GOP candidates remain strong in many largely Hispanic districts, despite Democratic hopes of a blue wave driven by Hispanic and Latino outrage over immigration policy, according to a Wednesday National Journal piece highlights.
Looking at House races in Texas, the Republicans who are most in trouble are in white, affluent suburbs, rather than Hispanic-heavy border districts. Republican Texas Rep. Will Hurd of Texas represents a 70 percent Hispanic district, according to the Wednesday National Journal piece, and is willing to criticize the Trump administration, questioning the Department of Justice’s zero-tolerance policy on Twitter.
“Why did they make this decision … Really?,” Hurd tweeted on June 18.
Why did they make this decision & what other decisions were weighed against zero-tolerance? How do these kids know where their parents are? How do the parents know where their kids are? A 1-800 number? Really? pic.twitter.com/wIzUHlxPYc
— Rep. Will Hurd (@HurdOnTheHill) June 18, 2018
Hurd only won his election by a little over one percent in 2016, according to Ballotpedia, but his district is not currently on The Cook Political Report’s most endangered members list, according to the National Journal article.
Texas Republican Rep. Pete Sessions, however, is on that list.
Session’s District 32 is 68 percent white, according to the U.S. Census Bureau. The average household income is over $100,000, according to the U.S. Census Bureau. In contrast, Hurd’s District 23 has an average income of about $72,000. (RELATED: WaPo ‘Conservative’ Columnist: GOP Is A ‘White-Nationalist Party’)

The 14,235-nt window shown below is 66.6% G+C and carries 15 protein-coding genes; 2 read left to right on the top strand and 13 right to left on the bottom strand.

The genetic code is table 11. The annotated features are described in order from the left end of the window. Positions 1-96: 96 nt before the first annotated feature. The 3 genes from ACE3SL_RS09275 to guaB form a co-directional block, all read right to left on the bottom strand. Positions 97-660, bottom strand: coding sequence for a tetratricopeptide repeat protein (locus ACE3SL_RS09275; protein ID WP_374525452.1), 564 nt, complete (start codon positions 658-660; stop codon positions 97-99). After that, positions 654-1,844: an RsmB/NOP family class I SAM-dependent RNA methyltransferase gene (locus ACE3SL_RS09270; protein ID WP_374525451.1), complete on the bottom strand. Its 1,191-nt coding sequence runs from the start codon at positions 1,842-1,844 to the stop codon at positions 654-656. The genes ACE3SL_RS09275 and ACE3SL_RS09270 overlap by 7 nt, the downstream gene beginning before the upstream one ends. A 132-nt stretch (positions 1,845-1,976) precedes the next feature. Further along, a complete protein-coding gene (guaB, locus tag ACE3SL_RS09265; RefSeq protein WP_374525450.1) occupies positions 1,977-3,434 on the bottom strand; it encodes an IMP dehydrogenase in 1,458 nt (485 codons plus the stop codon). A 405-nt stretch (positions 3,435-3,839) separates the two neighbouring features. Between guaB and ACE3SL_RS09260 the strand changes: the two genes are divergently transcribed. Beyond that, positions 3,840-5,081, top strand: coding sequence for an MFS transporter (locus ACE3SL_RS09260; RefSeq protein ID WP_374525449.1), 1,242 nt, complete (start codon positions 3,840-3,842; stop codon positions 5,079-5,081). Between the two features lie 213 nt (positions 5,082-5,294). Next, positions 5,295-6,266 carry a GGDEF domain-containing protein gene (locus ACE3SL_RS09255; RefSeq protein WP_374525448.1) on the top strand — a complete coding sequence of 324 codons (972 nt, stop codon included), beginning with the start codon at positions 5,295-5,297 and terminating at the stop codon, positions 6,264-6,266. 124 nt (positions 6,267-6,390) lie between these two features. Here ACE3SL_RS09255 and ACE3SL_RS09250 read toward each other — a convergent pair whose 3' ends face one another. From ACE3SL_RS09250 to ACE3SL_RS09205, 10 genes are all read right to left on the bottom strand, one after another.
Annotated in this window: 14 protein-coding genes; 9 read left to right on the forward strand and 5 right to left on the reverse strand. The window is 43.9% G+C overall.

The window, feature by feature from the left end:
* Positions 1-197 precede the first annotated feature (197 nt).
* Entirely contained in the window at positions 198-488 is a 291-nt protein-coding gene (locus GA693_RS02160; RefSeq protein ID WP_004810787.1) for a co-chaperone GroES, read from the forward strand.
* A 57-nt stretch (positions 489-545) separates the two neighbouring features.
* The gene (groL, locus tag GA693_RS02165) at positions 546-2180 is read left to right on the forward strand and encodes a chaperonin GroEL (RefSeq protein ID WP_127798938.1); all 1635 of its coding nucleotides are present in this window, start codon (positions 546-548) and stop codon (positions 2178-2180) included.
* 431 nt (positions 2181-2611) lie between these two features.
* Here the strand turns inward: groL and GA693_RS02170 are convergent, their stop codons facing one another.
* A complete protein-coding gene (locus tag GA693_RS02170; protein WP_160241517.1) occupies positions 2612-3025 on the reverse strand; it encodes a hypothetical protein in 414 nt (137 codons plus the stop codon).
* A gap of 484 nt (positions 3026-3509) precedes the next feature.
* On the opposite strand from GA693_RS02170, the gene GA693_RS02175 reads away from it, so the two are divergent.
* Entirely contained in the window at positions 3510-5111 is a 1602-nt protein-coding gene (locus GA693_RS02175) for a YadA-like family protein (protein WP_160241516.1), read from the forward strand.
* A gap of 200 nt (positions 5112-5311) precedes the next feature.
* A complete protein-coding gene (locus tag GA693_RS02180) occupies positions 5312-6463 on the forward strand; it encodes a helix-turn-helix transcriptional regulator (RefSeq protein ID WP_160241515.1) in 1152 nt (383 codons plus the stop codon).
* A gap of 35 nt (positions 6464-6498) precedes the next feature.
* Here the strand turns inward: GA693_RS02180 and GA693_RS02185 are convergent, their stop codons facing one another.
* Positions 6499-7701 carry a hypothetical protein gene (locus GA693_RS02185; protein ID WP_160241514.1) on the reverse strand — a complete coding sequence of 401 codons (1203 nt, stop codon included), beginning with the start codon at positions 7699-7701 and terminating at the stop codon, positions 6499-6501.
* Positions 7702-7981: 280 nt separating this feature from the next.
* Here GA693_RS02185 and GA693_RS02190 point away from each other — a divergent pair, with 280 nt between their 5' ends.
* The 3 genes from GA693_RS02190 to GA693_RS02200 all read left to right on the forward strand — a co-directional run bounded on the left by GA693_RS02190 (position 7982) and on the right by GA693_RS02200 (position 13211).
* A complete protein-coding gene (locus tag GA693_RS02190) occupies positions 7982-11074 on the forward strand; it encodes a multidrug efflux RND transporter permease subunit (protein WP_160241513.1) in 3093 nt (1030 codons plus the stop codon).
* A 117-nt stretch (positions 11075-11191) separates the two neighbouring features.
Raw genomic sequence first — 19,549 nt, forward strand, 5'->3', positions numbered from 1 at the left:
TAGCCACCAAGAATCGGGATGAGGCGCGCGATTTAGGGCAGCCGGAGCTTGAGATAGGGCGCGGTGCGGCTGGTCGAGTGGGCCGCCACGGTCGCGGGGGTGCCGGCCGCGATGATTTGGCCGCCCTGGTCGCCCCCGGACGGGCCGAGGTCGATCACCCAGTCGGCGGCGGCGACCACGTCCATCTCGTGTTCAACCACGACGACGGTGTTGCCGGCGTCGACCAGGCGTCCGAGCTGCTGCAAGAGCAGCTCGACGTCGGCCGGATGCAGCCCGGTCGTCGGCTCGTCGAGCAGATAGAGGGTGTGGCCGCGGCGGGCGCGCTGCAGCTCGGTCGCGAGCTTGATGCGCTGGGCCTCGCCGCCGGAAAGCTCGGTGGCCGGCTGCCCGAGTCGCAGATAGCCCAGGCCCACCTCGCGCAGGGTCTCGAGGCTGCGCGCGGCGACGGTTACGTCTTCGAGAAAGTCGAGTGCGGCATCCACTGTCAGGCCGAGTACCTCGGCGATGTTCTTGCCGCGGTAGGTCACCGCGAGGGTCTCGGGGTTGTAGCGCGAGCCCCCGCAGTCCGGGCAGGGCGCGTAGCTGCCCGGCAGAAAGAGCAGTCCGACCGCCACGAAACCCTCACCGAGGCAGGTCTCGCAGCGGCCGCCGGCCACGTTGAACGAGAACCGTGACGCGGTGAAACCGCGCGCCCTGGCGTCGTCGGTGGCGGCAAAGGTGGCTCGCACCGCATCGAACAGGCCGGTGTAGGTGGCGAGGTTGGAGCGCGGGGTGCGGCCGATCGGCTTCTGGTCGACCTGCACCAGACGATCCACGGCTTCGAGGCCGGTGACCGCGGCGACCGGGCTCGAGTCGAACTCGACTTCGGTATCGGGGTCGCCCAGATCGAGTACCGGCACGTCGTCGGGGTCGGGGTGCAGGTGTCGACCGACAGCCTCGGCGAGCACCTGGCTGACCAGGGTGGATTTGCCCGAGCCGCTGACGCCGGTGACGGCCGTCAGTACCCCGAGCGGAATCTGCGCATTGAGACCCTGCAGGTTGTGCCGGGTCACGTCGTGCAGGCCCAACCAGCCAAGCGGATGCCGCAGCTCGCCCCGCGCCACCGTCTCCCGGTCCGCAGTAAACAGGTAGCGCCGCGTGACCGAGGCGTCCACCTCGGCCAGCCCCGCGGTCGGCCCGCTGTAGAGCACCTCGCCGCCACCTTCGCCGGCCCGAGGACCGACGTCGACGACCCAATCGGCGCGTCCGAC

“It’s a crystal-clear sign that the anti-Trump anger is concentrated within whiter, affluent suburban communities, not the Hispanic battlegrounds with the most at stake,” the National Journal article states.
The National Journal article highlights similar trends in other states, such as in California and Florida.
In Florida, Puerto Ricans, a traditionally Democratic voting group, held a 55 percent positive view of Republican Senate candidate Rick Scott, according to the National Journal article. That’s only two-points behind incumbent Democratic Sen. Bill Nelson.
Pundits often point to demographic shifts as a potential boost for Democrats and a bane for Republicans. By 2045, whites are expected to comprise a minority of the American population at 49.9 percent, with Hispanics becoming almost a quarter of the country at 24.6 percent, according to a March 2018 Brookings Institute report.
“The long-term challenge for Republicans remains unchanged: They still have to figure out how to appeal to the growing proportion of the electorate that is non- white and college-educated,” Whit Ayres, a GOP pollster told The Atlantic in May 2017. He called this demographic shift a “long-term challenge” for the Republican party.
Yet the GOP is banking on Hispanic outreach. The Republican National Committee has a $250 million “data-driven field program” focused on expanding “the GOP’s presence in key communities,” according to an April 2018 article from CBS News.
One of those key communities is Hispanic Americans, with Hispanic outreach directors in different states, according to the CBS article. “We’re building a volunteer army,” Nevada GOP state director Dan Coats told CBS News. “A strong field game like the one we have here can and will make a difference.”
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